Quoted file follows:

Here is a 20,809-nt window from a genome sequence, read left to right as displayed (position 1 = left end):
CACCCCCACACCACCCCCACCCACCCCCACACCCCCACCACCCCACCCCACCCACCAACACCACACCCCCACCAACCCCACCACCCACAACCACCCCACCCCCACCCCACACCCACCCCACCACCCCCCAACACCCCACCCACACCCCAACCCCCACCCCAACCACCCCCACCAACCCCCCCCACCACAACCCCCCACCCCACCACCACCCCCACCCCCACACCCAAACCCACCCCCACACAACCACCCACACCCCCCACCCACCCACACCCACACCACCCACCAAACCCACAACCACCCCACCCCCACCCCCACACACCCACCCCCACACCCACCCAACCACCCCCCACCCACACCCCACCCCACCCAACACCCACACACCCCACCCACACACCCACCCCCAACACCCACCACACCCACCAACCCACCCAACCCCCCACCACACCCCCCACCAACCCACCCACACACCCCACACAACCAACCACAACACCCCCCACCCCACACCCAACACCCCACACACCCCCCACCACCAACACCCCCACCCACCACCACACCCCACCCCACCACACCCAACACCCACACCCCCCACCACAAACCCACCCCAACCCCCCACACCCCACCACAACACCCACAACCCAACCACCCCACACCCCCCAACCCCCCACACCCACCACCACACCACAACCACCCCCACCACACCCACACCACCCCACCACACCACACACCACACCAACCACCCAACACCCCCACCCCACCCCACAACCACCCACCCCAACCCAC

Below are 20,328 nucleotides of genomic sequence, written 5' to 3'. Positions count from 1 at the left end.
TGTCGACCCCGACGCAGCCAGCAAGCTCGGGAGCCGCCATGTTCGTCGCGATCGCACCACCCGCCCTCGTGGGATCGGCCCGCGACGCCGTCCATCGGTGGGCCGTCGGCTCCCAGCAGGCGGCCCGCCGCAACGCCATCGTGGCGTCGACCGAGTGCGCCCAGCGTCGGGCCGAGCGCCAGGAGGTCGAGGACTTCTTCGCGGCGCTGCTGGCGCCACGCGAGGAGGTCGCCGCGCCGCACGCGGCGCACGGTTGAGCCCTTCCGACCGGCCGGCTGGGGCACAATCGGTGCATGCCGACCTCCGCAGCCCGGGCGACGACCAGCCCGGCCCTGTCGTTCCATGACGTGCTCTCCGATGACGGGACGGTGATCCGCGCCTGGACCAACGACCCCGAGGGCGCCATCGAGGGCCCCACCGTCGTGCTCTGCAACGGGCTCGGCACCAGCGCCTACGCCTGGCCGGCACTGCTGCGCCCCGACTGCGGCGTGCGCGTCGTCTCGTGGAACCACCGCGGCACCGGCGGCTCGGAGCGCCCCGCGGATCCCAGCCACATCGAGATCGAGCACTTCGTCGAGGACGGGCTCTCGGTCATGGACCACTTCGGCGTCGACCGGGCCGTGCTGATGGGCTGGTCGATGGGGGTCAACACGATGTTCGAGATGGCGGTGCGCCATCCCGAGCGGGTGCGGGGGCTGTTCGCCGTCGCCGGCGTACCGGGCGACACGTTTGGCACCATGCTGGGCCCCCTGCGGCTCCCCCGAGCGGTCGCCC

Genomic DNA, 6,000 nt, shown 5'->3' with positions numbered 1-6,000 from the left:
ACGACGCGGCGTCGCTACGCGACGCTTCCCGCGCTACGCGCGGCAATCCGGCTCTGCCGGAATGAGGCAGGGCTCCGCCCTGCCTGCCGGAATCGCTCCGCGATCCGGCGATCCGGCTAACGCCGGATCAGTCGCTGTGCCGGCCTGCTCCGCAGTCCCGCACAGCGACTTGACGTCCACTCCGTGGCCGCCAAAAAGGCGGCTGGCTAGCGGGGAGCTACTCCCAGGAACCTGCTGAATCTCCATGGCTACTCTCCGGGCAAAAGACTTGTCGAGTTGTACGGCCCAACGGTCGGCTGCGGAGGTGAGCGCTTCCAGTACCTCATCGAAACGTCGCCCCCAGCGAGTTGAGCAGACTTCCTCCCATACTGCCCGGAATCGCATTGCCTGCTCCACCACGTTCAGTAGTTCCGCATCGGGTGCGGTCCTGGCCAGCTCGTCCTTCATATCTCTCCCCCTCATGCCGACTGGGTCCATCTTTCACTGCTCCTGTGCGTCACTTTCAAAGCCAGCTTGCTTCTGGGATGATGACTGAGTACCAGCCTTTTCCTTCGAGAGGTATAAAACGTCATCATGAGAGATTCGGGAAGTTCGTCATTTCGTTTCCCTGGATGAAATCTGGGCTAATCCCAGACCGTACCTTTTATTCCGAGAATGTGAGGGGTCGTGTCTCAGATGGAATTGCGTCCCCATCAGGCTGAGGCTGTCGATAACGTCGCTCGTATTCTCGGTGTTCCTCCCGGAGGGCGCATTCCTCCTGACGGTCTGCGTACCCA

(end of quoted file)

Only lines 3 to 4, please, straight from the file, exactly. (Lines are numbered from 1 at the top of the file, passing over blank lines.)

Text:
Below are 20,328 nucleotides of genomic sequence, written 5' to 3'. Positions count from 1 at the left end.
TGTCGACCCCGACGCAGCCAGCAAGCTCGGGAGCCGCCATGTTCGTCGCGATCGCACCACCCGCCCTCGTGGGATCGGCCCGCGACGCCGTCCATCGGTGGGCCGTCGGCTCCCAGCAGGCGGCCCGCCGCAACGCCATCGTGGCGTCGACCGAGTGCGCCCAGCGTCGGGCCGAGCGCCAGGAGGTCGAGGACTTCTTCGCGGCGCTGCTGGCGCCACGCGAGGAGGTCGCCGCGCCGCACGCGGCGCACGGTTGAGCCCTTCCGACCGGCCGGCTGGGGCACAATCGGTGCATGCCGACCTCCGCAGCCCGGGCGACGACCAGCCCGGCCCTGTCGTTCCATGACGTGCTCTCCGATGACGGGACGGTGATCCGCGCCTGGACCAACGACCCCGAGGGCGCCATCGAGGGCCCCACCGTCGTGCTCTGCAACGGGCTCGGCACCAGCGCCTACGCCTGGCCGGCACTGCTGCGCCCCGACTGCGGCGTGCGCGTCGTCTCGTGGAACCACCGCGGCACCGGCGGCTCGGAGCGCCCCGCGGATCCCAGCCACATCGAGATCGAGCACTTCGTCGAGGACGGGCTCTCGGTCATGGACCACTTCGGCGTCGACCGGGCCGTGCTGATGGGCTGGTCGATGGGGGTCAACACGATGTTCGAGATGGCGGTGCGCCATCCCGAGCGGGTGCGGGGGCTGTTCGCCGTCGCCGGCGTACCGGGCGACACGTTTGGCACCATGCTGGGCCCCCTGCGGCTCCCCCGAGCGGTCGCCC